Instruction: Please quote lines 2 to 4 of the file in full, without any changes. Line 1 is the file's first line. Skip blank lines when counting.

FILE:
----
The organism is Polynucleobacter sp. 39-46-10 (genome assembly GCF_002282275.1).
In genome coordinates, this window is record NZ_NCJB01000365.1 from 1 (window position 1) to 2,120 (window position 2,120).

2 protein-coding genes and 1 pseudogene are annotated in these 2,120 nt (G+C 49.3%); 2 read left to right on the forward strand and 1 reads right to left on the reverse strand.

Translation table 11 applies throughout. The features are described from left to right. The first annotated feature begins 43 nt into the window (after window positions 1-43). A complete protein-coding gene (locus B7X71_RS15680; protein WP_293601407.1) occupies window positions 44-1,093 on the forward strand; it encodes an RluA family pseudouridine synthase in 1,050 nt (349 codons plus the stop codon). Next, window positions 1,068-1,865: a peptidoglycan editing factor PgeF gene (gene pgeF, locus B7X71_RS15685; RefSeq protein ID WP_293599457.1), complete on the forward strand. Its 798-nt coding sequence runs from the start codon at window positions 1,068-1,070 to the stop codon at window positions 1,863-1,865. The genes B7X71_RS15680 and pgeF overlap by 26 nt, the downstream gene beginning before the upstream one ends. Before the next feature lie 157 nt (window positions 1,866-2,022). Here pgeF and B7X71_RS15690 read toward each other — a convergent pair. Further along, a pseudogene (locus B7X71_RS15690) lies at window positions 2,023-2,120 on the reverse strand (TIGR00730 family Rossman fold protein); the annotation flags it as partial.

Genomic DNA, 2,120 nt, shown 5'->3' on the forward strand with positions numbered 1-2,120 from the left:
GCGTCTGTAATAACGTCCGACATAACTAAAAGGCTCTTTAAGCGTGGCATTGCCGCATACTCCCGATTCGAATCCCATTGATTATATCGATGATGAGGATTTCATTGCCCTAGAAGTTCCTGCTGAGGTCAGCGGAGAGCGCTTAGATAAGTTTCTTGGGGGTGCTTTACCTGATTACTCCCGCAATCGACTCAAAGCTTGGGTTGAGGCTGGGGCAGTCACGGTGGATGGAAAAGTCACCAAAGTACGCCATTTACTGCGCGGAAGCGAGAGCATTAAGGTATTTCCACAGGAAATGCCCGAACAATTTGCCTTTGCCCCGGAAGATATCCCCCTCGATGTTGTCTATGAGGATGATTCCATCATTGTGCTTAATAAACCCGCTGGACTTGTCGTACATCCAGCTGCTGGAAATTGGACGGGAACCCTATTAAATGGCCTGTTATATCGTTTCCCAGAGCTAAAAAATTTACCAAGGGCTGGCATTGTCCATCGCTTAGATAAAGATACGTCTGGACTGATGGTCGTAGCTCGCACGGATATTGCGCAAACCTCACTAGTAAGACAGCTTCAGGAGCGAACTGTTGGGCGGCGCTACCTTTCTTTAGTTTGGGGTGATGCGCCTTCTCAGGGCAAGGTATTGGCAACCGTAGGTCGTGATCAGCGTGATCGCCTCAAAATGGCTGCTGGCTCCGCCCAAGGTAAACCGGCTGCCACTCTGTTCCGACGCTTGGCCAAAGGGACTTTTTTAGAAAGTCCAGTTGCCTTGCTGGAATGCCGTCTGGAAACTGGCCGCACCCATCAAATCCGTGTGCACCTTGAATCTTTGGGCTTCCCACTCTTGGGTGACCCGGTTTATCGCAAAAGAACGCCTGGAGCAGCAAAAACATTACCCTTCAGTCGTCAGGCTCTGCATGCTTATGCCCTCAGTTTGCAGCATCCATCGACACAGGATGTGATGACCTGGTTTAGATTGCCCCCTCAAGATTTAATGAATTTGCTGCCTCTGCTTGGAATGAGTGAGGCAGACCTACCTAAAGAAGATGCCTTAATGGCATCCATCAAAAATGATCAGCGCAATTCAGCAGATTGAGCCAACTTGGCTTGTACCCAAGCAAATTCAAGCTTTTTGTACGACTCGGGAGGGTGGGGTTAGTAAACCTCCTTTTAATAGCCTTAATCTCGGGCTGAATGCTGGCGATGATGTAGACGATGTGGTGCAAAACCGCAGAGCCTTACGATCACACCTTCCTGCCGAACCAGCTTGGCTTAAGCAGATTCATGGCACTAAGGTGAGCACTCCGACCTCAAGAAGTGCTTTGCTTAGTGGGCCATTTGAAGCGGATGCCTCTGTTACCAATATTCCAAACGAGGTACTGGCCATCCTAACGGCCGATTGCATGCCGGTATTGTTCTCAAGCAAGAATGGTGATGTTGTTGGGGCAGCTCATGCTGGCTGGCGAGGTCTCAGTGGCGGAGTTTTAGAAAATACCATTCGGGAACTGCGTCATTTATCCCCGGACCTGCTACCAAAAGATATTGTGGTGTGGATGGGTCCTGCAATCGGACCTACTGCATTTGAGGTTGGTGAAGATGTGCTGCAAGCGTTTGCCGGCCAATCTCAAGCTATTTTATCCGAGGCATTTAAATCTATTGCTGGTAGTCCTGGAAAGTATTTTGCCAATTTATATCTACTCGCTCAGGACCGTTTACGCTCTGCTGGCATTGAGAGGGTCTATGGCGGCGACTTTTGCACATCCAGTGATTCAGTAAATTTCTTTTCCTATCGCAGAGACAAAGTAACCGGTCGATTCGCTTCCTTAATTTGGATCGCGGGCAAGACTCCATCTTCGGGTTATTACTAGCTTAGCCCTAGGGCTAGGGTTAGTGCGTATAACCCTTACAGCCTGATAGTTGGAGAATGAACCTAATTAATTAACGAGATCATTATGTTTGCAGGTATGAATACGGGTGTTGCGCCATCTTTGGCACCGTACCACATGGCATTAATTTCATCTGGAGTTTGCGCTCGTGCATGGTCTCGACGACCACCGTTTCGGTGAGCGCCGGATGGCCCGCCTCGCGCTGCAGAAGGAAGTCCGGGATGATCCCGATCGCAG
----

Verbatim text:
In genome coordinates, this window is record NZ_NCJB01000365.1 from 1 (window position 1) to 2,120 (window position 2,120).

2 protein-coding genes and 1 pseudogene are annotated in these 2,120 nt (G+C 49.3%); 2 read left to right on the forward strand and 1 reads right to left on the reverse strand.

Translation table 11 applies throughout. The features are described from left to right. The first annotated feature begins 43 nt into the window (after window positions 1-43). A complete protein-coding gene (locus B7X71_RS15680; protein WP_293601407.1) occupies window positions 44-1,093 on the forward strand; it encodes an RluA family pseudouridine synthase in 1,050 nt (349 codons plus the stop codon). Next, window positions 1,068-1,865: a peptidoglycan editing factor PgeF gene (gene pgeF, locus B7X71_RS15685; RefSeq protein ID WP_293599457.1), complete on the forward strand. Its 798-nt coding sequence runs from the start codon at window positions 1,068-1,070 to the stop codon at window positions 1,863-1,865. The genes B7X71_RS15680 and pgeF overlap by 26 nt, the downstream gene beginning before the upstream one ends. Before the next feature lie 157 nt (window positions 1,866-2,022). Here pgeF and B7X71_RS15690 read toward each other — a convergent pair. Further along, a pseudogene (locus B7X71_RS15690) lies at window positions 2,023-2,120 on the reverse strand (TIGR00730 family Rossman fold protein); the annotation flags it as partial.